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J Rheumatol. 1998 Feb;25(2):214-20.

Telomerase activity in rheumatoid synovium correlates with the mononuclear cell infiltration level and disease aggressiveness of rheumatoid arthritis.

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  • 1Second Department of Internal Medicine, Hiroshima University School of Medicine, Japan.

Abstract

OBJECTIVE:

To determine whether the presence of telomerase activity in synovial tissues could provide insights into the pathogenesis of rheumatoid arthritis (RA).

METHODS:

Synovial tissue samples obtained from patients with RA or osteoarthritis (OA) were examined for telomerase activity using the telomeric repeat amplification protocol (TRAP).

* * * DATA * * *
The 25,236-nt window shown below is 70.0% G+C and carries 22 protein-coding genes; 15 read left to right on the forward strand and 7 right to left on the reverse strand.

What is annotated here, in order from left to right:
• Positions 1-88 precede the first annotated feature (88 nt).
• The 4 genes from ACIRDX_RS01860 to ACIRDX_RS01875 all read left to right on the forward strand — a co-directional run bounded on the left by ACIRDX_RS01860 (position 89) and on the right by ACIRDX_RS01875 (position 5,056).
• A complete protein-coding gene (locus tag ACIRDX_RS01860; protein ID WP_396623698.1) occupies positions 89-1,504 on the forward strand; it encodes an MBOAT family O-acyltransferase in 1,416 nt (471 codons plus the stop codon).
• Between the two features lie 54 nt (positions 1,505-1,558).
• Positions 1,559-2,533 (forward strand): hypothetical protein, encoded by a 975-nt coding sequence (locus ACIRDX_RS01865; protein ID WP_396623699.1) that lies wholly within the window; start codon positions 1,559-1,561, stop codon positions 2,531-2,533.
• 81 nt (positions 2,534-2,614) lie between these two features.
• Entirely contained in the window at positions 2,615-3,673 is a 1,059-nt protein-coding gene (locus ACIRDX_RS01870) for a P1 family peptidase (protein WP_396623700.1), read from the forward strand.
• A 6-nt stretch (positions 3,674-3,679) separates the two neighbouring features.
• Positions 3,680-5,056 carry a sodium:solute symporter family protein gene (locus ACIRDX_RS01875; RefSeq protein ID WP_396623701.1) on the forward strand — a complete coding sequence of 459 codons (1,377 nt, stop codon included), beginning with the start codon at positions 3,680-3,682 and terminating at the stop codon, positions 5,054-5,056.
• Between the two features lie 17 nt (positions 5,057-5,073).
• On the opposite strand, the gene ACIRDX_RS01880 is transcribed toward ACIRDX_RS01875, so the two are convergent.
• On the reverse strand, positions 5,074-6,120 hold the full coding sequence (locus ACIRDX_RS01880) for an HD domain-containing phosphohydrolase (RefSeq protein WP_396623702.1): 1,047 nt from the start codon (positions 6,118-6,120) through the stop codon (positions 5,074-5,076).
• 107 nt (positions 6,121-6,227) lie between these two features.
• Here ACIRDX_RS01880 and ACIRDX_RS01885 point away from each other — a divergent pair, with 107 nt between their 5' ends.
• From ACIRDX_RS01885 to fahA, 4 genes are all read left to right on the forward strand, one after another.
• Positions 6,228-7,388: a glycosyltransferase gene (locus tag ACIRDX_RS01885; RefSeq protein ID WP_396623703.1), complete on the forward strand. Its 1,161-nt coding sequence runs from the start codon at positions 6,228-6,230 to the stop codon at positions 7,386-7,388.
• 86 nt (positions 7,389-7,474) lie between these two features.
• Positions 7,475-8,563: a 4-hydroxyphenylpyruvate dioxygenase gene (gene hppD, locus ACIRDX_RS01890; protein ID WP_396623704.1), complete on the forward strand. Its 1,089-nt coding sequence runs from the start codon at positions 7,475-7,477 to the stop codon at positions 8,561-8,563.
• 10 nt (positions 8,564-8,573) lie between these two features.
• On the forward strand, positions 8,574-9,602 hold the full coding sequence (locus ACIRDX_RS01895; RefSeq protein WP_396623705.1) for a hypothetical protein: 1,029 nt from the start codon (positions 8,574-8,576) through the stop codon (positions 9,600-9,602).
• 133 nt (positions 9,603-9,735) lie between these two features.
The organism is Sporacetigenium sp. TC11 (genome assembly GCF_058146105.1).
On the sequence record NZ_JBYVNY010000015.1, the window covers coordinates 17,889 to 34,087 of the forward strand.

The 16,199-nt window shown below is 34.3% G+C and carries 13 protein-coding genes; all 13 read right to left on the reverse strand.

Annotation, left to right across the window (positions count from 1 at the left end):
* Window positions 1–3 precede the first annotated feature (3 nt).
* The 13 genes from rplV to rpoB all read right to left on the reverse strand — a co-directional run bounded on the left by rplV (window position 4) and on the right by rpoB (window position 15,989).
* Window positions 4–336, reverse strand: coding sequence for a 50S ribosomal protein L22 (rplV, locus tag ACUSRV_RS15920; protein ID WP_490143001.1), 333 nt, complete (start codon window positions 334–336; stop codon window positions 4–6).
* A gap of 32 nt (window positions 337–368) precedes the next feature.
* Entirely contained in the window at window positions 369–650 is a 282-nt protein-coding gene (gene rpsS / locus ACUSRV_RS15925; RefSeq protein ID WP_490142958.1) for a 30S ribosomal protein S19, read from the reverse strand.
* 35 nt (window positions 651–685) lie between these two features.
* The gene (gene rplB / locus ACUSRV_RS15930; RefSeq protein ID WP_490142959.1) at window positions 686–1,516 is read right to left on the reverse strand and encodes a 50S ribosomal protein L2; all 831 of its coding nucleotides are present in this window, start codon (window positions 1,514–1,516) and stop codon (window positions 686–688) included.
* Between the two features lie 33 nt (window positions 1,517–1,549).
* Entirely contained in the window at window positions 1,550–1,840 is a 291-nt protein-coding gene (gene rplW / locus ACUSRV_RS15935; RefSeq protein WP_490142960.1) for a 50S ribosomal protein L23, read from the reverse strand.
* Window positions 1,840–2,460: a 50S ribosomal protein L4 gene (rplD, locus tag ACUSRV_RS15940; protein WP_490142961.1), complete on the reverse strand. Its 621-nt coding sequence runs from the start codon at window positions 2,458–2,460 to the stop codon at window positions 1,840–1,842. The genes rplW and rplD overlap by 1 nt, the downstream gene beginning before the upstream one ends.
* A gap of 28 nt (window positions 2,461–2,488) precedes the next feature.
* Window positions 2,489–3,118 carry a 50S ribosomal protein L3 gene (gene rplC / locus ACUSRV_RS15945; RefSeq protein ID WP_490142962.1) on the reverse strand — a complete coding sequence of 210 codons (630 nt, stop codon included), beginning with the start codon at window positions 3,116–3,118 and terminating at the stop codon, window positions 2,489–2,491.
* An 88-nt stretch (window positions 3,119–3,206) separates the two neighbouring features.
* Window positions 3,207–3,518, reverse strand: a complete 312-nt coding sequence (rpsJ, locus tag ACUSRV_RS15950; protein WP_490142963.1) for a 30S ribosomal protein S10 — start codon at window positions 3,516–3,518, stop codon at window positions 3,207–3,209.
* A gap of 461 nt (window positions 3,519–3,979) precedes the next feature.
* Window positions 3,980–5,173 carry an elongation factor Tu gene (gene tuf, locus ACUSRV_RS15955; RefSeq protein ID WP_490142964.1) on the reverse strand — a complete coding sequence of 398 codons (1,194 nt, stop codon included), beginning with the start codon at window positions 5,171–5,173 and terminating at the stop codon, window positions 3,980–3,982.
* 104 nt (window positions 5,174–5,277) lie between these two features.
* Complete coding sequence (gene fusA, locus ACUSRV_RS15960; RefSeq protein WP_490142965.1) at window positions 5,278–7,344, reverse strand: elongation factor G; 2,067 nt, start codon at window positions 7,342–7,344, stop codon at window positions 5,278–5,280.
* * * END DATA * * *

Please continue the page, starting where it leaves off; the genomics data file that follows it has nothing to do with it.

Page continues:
RESULTS:

Telomerase activity was detected in over half the RA synovial tissues (14/25, 56%) but in no OA synovial tissue samples (0/15). Telomerase activity was detected in the mononuclear cells isolated from telomerase-positive RA synovial tissue, but not in cultured adherent cells. In RA synovial tissue with positive telomerase activity mononuclear cell infiltration levels were increased (p < 0.001). In addition, patients with RA with positive telomerase activity had undergone joint operations at an earlier age (p = 0.030) and more often (p = 0.023) compared to those without telomerase activity.

CONCLUSION:

Telomerase activity in RA synovial tissue is likely derived from infiltrating mononuclear cells and may be involved in the pathogenesis of RA. Clinically, the presence of telomerase activity in RA may be an indicator of a more aggressive phenotype.

PMID:
9489809
[PubMed - indexed for MEDLINE]
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